OpDef: Healthy- good for the long and short term health of the organization.

  • Structure changes to create more effective decision making and working conditions throughout the Co-op began being staged in during FY13 and will continue to be implemented in FY14.
  • The OSK has made forward progress this year in timely and proactive hiring of staff (see above note on budget adjustment), striving to calibrate efficient performance with good coverage for routine activity and seasonal personnel shortages.

A6.2 Best operational practices are identified and implemented.

  • The OSK participates in a composting program which results in a near-zero green waste scenario for the kitchen. OSK management is engaged in a continuous process of re-examining the work process and physical plant setup to result in the highest quality work environment for workers and product alike.
  • Evaluation for Contractors and Service Providers documented and shared annually with these venders
  • FoG consistently ensures that recalls are handled promptly and appropriately.
  • Outsourced FSA/HRA administration
  • In FY13 the Co-op moved to an updated version of Issue Tracker, an excellent system to assign, track and document decisions/tasks.
  • The content and format of the New Hire Orientation has been standardized.
  • West has pioneered more efficient stocking practices,  a high degree of cross-training,  a meat-deli department collaboration to minimize loss, dolphin use at inventory time process improvements,  and of course, open book practices.
  • Trouble shooting documentation has been developed and posted for all business critical equipment and services.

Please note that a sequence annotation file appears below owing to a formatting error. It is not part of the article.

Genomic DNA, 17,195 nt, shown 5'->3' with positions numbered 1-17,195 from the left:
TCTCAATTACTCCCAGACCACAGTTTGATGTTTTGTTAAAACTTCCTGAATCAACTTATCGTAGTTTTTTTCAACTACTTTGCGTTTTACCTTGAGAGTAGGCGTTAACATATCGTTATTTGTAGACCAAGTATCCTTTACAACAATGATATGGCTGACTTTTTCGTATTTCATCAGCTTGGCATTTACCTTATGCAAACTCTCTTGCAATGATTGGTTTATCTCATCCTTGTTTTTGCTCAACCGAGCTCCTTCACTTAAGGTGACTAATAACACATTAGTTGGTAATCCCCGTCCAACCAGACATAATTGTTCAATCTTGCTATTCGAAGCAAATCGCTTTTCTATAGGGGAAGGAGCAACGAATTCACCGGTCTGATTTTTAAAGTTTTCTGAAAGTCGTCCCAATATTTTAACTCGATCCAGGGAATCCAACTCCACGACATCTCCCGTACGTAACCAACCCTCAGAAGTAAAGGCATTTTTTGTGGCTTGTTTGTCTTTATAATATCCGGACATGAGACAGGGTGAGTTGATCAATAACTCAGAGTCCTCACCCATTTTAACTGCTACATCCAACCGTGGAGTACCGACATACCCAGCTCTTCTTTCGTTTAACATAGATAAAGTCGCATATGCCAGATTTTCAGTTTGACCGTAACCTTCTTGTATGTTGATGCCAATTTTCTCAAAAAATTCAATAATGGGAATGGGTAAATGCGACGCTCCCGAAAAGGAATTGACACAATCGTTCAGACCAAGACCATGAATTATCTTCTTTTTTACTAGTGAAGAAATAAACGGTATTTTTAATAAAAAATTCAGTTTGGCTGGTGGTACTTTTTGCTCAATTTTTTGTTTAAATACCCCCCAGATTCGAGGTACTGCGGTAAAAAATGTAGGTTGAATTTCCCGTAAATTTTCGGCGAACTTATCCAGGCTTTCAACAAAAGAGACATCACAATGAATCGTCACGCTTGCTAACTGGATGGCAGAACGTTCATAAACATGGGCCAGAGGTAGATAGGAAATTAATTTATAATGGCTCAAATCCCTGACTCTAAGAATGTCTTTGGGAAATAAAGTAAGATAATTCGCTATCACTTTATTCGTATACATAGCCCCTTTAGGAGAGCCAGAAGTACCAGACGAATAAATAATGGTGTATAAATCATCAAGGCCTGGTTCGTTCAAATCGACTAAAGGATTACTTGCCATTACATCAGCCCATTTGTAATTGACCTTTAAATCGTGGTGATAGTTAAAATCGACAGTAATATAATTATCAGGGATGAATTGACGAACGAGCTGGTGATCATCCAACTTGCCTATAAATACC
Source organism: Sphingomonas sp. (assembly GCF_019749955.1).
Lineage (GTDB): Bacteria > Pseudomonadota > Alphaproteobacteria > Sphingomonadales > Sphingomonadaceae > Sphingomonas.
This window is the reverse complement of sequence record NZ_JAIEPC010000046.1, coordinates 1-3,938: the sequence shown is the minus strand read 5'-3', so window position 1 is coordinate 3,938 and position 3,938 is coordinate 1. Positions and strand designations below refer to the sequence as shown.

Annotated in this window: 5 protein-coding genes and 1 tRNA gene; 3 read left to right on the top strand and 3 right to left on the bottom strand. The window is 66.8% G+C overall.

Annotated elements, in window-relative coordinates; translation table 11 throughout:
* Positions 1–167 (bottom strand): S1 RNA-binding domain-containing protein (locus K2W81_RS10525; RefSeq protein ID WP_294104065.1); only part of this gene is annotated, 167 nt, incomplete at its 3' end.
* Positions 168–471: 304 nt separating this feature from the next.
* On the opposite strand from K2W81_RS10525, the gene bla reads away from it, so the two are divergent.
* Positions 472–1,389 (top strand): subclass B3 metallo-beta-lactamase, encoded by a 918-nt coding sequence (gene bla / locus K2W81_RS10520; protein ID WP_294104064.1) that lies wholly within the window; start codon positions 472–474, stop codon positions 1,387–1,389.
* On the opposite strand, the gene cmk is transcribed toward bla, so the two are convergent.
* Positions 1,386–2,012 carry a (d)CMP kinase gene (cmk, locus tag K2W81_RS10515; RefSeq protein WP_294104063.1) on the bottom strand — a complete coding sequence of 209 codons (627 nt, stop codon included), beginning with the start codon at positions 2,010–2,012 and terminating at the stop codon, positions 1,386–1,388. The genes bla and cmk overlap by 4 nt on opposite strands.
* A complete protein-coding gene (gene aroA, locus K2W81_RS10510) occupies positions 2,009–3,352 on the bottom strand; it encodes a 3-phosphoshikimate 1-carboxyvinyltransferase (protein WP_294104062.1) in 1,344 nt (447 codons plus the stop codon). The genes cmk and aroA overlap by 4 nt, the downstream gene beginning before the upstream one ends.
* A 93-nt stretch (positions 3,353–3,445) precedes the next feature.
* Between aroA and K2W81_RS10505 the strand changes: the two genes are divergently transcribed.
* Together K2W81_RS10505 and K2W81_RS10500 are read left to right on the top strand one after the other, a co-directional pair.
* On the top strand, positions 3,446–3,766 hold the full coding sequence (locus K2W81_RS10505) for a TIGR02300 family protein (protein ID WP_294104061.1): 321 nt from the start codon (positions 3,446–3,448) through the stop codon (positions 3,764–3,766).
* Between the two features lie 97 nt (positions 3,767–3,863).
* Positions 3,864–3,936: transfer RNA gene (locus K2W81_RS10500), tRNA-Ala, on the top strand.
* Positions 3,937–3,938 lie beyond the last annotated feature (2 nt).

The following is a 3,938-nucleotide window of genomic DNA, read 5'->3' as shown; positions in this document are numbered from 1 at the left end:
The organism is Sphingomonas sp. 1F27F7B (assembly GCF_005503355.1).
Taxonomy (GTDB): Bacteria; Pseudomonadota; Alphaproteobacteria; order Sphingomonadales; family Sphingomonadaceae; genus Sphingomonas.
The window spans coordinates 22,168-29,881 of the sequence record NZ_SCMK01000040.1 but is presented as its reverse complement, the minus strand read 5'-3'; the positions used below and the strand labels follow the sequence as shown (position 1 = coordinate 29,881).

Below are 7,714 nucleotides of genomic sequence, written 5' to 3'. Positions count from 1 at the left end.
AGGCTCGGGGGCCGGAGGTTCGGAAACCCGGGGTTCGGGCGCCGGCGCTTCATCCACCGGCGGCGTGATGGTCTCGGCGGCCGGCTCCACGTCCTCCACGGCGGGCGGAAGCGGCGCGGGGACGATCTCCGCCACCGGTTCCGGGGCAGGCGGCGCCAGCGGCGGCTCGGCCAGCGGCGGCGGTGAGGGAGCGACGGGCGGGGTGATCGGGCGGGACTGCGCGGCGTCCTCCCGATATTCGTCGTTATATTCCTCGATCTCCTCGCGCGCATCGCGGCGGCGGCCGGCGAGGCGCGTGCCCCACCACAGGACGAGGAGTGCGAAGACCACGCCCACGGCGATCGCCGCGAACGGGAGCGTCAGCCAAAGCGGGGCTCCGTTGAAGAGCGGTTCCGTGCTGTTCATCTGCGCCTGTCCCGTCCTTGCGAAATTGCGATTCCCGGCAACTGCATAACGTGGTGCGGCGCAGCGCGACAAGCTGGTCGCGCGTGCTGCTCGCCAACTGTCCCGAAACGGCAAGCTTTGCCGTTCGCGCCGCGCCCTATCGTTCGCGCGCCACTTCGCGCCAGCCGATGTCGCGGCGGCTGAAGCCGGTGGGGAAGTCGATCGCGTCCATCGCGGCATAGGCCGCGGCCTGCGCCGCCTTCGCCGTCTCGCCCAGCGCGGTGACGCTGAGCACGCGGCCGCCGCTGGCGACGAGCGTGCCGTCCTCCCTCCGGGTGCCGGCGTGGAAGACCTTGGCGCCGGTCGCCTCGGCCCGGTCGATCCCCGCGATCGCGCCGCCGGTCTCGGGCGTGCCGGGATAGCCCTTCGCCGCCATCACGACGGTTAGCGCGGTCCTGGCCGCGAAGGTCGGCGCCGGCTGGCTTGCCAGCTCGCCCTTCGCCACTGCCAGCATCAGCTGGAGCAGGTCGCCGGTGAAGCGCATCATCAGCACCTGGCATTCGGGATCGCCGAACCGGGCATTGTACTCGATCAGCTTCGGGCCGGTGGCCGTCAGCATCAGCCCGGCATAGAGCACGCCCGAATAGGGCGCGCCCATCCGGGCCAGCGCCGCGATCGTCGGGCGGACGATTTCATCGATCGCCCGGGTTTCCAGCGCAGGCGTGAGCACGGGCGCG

• Attendance at Marketing Matters, CCMA and other national cooperative events.
  • Participation in NCGA seminars/webinars
  • The IT Department invests heavily in assisting the organization identify and implement best operational practices at all levels. 
  • IT oversees the POS Work Group, a cross-departmental team that meets on a monthly basis.  Requests for additions and changes to the POS are scoped out and prioritized by this team; in this regard, the 'end users' are determining the priorities, and IT works with that framework to manage resources and deliver results.
  • IT assesses and provides critical analysis of business practices to determine if, for example, a new system is required to meet a need or perhaps a change to an operational practice would have a higher return on investment.
  • Implementation of any new operational practice requires change management to ensure a quality outcome.  Change management practices are deeply integrated into every action of the IT Department, whether it's in regards to a specific end user help desk call, or at the strategic/project level.
  • Businesses need to be flexible and responsive to rapidly changing circumstances; this is exponentially true for technology.  The IT Department staff understands the specialty grocery retail industry, as well as the wider operating environment of supermarkets.  We do our best to ensure that our work contributes to Willy Street's viability and adds value to our internal and external customers.  The IT Team is clear about our values, direction, and our goals.  We set both short- and long-term objectives in concert with staff and management.  We base decision where possible on research; we live by facts and data.  Our processes are continually standardized, structured and documented, and we strive to provide a shining example for the entire organization.  We network within the industry and identify emerging trends; an example is our project to implement Google Apps for Business, and add mobile devices.  Last, we enjoy what we do, and foster a creative work environment.  One example is the 'bus stop kiosk' computer implemented at the 1221 Williamson site, which used an innovative and inexpensive approach to deliver an owner-requested service.  Finding the right combination of consistent improvement and innovations is a key factor in sustainability.

A6.3 There exists a systems approach to sustainability.

OpDef: Sustainability is understood to mean environmental sustainability, not management continuity (as it has been in the past).